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Comments
14 Responses
  1. Avatar photo Mike says:

    So the English will be subsidising them once again…

    1. Avatar photo David says:

      We do pay NI & tax too you know.

    2. Avatar photo FibreWay says:

      Yes, we will. Side effect of a single city getting most of the investment while investment in the regions is treated as charity of some sort.

    3. Avatar photo Aled says:

      Well yes one bridge was operated 35% by the French for a while. But both bridges have been owned and operated by the national governments since at least 2018.

      Not sure otherwise what your point is…

  2. Avatar photo Ollie says:

    We need the same help in scotland, rural areas neglected as usual with less the 10Mbps down 0.5Mbps up … shocking speeds to deal with for business.

  3. Avatar photo finaldest says:

    Openreach along with Welsh government begging cap in hand yet again. Could not arrange a boozy in a brewery.The state of the country since devolution.

    Unreliable mobile coverage.(much better in the 90s)
    Very poor fast broadband coverage.
    M4 Motorway in dire condition and totally out of date.
    Roads falling apart and rip off fuel prices.
    No public transport.
    Water pipes constantly bursting.
    Ugly wind farms plastered everywhere and constant power cuts.

    Time to get rid of this useless devolution and nationalise all public utility’s before its to late.

    1. Avatar photo Martin says:

      How many of those things you moan about are the responsibility of the Wales Government?

      Water, mobile & telecoms all privatised by Longshank’s chums in Westminster.

      Fuel Price – set by the free market and Tory Westminster Taxes.

      Last year I visited Wales, there were trains.

    2. Avatar photo Bob says:

      @finaldest
      The hypocrisy in your post says every that is wrong with common misconceptions amongst the Welsh general public.

      If you honestly think people over the bridge have more of a vested interest in Welsh affairs than Welsh Government, see Mike’s Post above. He, so eloquently , provides you a typical viewpoint of an English man’s thoughts around Welsh affairs.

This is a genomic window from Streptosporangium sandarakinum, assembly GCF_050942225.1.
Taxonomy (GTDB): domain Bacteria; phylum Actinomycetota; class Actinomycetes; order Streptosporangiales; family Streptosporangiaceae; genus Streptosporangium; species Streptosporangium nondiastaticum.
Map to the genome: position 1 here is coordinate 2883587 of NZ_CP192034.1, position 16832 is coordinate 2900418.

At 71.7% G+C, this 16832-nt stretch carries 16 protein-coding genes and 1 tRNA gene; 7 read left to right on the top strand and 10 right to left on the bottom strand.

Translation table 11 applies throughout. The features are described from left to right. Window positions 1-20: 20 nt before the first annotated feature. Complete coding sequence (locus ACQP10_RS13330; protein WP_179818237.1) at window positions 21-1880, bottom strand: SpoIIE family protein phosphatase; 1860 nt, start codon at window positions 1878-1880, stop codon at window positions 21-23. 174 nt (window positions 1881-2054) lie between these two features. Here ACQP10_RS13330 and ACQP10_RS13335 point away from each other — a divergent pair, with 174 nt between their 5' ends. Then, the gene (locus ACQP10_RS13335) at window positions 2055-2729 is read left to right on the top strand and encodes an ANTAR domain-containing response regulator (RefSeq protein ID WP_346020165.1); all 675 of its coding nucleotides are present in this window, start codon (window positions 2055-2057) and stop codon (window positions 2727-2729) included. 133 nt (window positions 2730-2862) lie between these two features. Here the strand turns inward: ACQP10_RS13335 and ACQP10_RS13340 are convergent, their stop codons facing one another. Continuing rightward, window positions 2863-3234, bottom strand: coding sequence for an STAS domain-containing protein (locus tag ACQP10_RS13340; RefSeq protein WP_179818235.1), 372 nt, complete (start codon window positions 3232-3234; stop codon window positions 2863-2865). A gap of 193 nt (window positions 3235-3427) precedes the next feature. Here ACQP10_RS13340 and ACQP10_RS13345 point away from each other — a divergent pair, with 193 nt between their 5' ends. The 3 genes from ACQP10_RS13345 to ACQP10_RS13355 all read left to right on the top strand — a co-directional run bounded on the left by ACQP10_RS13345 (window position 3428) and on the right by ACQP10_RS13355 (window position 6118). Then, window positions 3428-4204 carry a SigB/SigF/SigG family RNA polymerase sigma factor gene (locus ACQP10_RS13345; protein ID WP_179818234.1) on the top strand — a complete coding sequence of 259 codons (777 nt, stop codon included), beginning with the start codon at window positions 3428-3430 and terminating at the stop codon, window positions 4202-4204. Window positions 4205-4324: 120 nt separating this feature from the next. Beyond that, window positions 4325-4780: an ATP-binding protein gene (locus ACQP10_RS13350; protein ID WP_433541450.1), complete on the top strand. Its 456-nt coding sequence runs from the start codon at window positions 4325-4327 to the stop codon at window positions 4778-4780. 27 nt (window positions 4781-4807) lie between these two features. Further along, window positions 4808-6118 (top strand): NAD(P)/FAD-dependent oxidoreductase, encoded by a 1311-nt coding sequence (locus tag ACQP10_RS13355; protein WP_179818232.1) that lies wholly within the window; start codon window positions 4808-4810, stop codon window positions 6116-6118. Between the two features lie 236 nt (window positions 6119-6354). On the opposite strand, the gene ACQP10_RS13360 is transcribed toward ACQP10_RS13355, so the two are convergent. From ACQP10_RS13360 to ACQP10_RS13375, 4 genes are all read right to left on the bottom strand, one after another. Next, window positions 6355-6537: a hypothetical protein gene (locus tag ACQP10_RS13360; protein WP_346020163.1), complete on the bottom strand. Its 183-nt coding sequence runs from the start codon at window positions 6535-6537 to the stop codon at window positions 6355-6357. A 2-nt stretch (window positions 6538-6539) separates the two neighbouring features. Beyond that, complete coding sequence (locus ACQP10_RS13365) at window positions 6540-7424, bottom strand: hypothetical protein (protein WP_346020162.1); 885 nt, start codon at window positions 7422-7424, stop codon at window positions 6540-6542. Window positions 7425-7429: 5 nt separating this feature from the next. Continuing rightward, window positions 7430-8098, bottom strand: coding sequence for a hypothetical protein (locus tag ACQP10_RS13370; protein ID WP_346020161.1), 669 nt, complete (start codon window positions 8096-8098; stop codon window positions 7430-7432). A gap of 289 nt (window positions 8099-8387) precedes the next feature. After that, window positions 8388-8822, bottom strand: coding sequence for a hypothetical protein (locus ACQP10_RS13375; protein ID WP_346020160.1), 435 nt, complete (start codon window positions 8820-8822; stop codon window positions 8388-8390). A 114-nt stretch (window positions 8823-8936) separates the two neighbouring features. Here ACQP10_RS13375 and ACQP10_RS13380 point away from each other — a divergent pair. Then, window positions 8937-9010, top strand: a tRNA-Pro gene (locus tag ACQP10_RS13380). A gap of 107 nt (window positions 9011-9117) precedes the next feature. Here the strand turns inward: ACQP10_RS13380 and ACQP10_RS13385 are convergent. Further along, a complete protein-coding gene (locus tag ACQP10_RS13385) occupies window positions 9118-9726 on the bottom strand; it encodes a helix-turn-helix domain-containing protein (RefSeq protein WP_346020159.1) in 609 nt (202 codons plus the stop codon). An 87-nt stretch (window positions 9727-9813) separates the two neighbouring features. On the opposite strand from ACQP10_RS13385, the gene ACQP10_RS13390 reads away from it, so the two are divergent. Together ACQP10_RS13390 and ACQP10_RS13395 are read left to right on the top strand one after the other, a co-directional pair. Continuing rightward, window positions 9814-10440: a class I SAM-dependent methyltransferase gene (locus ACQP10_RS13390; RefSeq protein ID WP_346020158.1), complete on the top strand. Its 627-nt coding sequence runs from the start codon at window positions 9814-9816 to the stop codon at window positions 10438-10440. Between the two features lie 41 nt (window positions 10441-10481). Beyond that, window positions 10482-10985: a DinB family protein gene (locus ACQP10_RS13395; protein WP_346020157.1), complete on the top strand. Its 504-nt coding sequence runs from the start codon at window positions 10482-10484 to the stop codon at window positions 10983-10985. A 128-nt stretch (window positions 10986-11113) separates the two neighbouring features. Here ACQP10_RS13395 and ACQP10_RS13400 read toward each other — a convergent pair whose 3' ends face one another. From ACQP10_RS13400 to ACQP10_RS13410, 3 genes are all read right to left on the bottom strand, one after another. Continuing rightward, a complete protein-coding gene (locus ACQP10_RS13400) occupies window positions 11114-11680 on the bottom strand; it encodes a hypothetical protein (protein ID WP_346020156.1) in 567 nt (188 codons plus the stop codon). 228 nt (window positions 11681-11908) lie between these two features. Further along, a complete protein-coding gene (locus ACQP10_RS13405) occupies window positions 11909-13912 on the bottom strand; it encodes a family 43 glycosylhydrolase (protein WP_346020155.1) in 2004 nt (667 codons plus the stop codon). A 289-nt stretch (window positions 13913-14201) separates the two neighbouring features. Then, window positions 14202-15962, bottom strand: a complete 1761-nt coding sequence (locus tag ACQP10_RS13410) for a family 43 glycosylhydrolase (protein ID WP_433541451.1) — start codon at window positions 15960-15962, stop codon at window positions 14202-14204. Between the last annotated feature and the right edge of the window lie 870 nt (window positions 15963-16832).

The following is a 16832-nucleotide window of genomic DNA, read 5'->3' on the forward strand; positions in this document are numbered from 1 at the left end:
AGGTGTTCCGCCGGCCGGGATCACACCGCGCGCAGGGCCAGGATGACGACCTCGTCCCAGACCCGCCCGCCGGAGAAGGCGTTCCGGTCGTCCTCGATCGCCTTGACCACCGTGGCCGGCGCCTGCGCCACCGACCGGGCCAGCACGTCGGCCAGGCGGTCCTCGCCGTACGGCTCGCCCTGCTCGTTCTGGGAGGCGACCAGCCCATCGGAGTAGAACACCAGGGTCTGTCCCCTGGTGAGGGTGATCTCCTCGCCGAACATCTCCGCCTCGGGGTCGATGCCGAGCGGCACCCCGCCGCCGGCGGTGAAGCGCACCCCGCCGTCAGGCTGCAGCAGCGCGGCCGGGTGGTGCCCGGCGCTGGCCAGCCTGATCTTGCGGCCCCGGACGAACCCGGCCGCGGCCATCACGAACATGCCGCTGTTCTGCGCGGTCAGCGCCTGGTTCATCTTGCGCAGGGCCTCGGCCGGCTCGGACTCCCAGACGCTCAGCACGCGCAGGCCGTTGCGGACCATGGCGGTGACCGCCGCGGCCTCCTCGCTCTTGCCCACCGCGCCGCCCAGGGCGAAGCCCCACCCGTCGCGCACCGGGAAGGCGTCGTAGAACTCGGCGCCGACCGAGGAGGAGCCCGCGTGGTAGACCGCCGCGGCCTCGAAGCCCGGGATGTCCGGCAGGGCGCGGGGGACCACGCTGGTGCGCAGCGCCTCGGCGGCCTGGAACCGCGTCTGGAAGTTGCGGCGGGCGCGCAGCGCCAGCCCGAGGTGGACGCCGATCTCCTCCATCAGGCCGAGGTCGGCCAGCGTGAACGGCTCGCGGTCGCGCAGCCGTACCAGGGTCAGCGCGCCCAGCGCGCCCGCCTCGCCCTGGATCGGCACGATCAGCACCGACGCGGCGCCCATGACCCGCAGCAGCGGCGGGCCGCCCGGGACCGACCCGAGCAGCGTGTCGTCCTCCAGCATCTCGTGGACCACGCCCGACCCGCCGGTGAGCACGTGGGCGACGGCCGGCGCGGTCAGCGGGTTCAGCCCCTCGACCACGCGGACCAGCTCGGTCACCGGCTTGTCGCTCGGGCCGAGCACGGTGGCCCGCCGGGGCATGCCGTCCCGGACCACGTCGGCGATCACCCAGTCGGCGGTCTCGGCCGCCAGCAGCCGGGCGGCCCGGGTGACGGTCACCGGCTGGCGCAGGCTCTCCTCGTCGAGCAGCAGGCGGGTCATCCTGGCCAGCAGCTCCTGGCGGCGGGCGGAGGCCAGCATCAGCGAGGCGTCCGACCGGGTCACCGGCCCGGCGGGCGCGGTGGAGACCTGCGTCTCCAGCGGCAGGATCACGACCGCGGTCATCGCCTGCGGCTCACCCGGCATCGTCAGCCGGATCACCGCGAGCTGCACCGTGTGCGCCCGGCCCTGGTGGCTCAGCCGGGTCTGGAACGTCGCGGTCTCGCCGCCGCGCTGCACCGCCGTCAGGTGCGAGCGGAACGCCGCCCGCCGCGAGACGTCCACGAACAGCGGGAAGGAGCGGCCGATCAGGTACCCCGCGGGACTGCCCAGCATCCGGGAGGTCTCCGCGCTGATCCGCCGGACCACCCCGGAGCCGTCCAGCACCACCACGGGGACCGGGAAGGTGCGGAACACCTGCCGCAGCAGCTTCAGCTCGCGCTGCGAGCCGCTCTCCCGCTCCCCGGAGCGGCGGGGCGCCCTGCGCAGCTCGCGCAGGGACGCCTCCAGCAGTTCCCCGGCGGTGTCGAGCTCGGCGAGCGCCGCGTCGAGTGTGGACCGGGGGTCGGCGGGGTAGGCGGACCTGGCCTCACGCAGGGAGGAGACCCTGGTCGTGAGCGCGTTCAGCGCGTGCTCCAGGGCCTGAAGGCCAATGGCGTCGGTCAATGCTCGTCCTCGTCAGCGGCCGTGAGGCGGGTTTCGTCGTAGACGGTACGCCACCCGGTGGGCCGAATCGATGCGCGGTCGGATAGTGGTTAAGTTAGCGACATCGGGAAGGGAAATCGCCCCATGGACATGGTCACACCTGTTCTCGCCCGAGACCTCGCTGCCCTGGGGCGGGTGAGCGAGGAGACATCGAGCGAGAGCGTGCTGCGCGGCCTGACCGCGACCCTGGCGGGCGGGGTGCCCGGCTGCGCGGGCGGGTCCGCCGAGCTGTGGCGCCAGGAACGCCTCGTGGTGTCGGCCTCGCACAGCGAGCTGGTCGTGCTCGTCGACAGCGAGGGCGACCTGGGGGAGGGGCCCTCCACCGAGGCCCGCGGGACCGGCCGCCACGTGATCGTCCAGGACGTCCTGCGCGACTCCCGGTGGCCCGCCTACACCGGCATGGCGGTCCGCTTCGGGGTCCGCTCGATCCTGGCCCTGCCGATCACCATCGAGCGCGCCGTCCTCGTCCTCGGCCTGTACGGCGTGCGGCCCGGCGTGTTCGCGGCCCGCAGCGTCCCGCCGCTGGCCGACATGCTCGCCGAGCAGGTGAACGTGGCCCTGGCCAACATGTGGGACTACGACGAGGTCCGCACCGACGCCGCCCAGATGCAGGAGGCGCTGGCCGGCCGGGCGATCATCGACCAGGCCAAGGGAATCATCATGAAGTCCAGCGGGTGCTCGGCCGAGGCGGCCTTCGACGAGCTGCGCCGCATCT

If you honestly think our best interest is to relinquish what little control we have over our own affairs back to those in the ivory towers in London then your as deluded as you are ill informed.

    3. Avatar photo Aled says:

      I am slightly concerned that several ISPs are gaming “the system”. Specifically, building in the biggest areas and leaving the rural areas, encouraging the Welsh government to subsidize what could otherwise be a commercial endeavour.

      I’m not 100% clear whether I endorse private businesses or nationalization. Both have their pros and cons, and frankly if you can’t see that, you’re not qualified to decide one way or the other. The private sector has increased Welsh internet speeds by literally more than 1000000x since it went private, but frankly at least half of that was technical advancement.

  4. Avatar photo Juz says:

    Jc would have sorted it. But no tory Britain continues. Re nationalisation needs to happen.

  5. Avatar photo James May says:

    I think we should just end the entire union then England can be free from the leech’s attached to its north and west

    1. Avatar photo Yokel says:

      and Cornwall?

  6. Avatar photo Paul says:

    How about England, Scotland, Wales and NI come together to solve the problem rather siting, moaning and spending money left and right for mediocre speed? It would be much easier that way.

    1. Avatar photo Martin says:

      There is a huge Openreach, City Fibre and other programs going forward. Unfortunately it is resource limited as well as being a numbers game so Cities and Town are being rolled out first and those in rural areas are feeling missed out.

      As for those who think the old nationalised ways would sort things out, I remember them well. Mrs Thatcher had her faults, but she had the sense to move telecoms forward, or I suspect we would all have old Strowager exchanges and be debating when we would move beyond 300/300 or 1200/75 bps, Prestel and all that!